Tokyo: Urban Sprawl Or City Of Beauty?

Shinjuku National Garden, Tokyo
Share on facebook
Share on twitter
Share on pinterest
Share on email

A note to my readers: The world is still dealing with Covid-19 lockdown restrictions, and it will be a long time before we can travel freely again. For many of us that will mean staycations and more local travel, but I will continue posting new content for you to read at home and to inspire your future travels. Happy reading and stay safe!

Disclosure: This article may contain links to products or services (including Amazon) that pay me a small commission. This is at no extra cost to you.

It is said that the Japanese have a great sense of beauty, but no sense of ugliness. I pondered this as I took the airport train to Tokyo. From the window I could see a hotchpotch of houses, some elegant and well designed, others less so. There seemed to be no planning oversight, just houses built to individual taste and specification. The result was a massive urban sprawl: concrete blocks with rusty fire escapes, thick ugly cables running separately to each house, and garish adverts pasted to the sides of buildings. But every so often there was a glimpse of a house with a carefully tended garden, or a graceful pagoda rising above the skyline.  

Parks And Gardens Of Tokyo

It was not long before the other side of Tokyo revealed itself, the side where every effort has been made to please the eye. This is a city of parks and gardens, with sculpted landscapes of bridges, lakes and flowering plants.    

Japanese lanterns
The path was lined with illuminated lanterns

We walked around Ueno park at sunset, where trees and other features were festooned with coloured lights. The ornamental lake was filled with plants, sadly dormant at this time of year, but they would become a riot of colour in spring and summer. And the path was lined with illuminated lanterns, each with an individual design to light the way of passers-by.    

Illuminated Japanese lantern
Each lantern had its own individual design

Art And Food In Tokyo

In the National Museum of Modern Art we admired an eclectic selection of modern paintings, but my eye was drawn to the more traditional woodblocks and painted screens. Here were delicate pictures of birds, mountains and cherry blossom: timeless expressions of perfection.  

Japanese landscape painting
Traditional Japanese landscape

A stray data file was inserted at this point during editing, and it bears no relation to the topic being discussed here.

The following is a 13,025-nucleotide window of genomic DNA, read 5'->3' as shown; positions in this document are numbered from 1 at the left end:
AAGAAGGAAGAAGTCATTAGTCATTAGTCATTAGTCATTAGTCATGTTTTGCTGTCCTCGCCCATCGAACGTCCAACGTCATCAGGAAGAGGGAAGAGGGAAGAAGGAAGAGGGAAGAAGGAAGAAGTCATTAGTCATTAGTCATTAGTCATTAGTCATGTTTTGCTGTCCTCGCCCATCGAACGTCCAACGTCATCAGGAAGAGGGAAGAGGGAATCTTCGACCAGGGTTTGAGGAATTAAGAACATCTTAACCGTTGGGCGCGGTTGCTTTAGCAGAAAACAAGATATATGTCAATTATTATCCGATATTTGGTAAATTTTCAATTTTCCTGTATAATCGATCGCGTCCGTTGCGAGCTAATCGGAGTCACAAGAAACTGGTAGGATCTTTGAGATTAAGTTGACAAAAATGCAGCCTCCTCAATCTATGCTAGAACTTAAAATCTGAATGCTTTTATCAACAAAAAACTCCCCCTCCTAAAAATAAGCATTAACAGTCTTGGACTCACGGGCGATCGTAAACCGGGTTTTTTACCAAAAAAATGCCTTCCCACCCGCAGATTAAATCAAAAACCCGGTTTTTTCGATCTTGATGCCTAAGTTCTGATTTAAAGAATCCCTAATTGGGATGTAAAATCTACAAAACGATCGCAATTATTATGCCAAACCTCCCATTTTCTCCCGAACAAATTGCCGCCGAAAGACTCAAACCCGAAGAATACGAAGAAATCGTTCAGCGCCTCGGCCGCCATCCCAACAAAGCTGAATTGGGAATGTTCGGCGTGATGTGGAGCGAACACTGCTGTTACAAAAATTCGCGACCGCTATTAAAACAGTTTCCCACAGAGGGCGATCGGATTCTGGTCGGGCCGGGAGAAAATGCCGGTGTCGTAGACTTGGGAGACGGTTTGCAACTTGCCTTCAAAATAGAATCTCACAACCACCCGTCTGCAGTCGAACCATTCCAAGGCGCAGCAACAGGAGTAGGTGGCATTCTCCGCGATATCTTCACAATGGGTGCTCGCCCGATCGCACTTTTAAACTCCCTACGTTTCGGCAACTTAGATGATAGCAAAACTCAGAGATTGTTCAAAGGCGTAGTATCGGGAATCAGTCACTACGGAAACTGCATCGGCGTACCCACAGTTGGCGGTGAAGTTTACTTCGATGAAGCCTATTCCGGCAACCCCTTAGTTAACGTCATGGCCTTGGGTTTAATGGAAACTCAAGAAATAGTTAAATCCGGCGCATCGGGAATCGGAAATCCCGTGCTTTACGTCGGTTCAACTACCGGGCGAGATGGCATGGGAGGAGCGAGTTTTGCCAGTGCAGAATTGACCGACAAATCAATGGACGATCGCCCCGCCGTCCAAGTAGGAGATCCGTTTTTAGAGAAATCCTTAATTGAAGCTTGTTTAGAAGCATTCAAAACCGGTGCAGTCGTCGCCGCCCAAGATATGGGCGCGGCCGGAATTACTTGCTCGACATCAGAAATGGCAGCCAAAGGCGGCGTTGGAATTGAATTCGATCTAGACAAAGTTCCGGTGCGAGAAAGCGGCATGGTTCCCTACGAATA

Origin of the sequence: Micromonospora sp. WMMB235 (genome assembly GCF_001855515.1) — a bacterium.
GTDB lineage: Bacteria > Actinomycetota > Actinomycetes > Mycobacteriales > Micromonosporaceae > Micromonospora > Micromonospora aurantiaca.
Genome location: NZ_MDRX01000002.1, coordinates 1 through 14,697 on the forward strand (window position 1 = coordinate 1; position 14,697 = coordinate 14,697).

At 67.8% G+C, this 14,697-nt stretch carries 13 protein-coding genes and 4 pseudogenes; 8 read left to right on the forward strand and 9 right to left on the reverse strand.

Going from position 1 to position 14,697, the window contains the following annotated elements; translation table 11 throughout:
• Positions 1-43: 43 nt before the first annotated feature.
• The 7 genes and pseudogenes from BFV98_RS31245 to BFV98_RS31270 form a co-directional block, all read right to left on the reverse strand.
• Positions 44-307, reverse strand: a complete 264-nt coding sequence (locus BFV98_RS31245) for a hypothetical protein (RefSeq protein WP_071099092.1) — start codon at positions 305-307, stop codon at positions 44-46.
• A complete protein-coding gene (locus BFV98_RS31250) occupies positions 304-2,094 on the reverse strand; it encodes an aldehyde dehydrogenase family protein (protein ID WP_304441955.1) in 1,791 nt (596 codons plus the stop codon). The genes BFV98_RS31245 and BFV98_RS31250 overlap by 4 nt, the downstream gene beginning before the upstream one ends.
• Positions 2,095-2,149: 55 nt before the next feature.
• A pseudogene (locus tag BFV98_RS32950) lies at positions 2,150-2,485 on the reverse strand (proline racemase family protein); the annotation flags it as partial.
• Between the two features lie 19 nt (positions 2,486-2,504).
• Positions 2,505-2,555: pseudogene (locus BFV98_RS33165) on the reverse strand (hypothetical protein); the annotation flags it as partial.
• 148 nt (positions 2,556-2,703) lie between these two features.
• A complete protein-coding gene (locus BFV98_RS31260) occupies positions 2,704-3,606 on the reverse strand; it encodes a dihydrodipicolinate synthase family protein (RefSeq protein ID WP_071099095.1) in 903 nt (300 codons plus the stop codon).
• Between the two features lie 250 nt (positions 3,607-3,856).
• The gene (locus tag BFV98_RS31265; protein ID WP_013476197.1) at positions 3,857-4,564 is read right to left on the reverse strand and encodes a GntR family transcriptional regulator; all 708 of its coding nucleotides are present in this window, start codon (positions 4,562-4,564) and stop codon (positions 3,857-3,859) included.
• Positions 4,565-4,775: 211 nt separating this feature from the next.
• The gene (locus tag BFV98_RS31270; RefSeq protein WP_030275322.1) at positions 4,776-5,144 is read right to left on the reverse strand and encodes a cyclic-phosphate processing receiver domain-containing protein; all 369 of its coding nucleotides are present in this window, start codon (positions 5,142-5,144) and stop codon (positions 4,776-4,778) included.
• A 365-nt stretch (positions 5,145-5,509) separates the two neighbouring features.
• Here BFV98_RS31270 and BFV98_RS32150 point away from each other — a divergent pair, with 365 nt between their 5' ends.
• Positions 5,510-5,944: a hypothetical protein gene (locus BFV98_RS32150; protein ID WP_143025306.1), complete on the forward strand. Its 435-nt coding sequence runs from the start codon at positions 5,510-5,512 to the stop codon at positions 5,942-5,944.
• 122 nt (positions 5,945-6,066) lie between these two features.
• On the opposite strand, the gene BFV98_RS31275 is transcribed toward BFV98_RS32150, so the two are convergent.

Japanese painted screen
Painted screen with cherry blossom

Then there is the food. Delicately laid out platters of sushi with flowers carved from vegetables, or plates of meat and noodles, each element of the meal carefully positioned to create an aesthetic whole. And one evening our Kirin beer arrived topped with a sculped head of granita. You don’t get that anywhere else!    

Japanese beer
The beer arrived with a sculpted head!

It may be true that Tokyo is a fast moving modern city full of cars and mismatched buildings. But you don’t have to look hard to find the careful design, both modern and traditional, that makes it a city of beauty.  

Read more about Tokyo:

Looking for food experiences in Japan? ByFood is the one-stop English language platform for food tours, food-based activities and restaurant reservations.

Share on facebook
Share on twitter
Share on linkedin
Share on pinterest

4 thoughts on “Tokyo: Urban Sprawl Or City Of Beauty?”

  1. joangogreenlivegreen

    Awesome post Karen!!! Thank you for sharing about Tokyo…..I love the Asian way and am inspired by it!

  2. Hi Karen,
    I found you on Nate's blog and thought I would come say hello! I would one day like to travel to Japan … seeing pictures of it is wonderful… thank you and look forward to visiting again!

Leave a Comment

Your email address will not be published. Required fields are marked *

About WorldWideWriter

Karen Warren

WorldWideWriter is owned and managed by Karen Warren.

I have been writing and travelling for many years (almost 70 countries at the last count), and I’ve visited every continent except Antarctica. This website is my attempt to inform and inspire other travellers, and to share some of the things I’ve discovered along the way. Read more…


Want a regular dose of inspiration and information from WorldWideWriter?

Sign up to our mailing list now!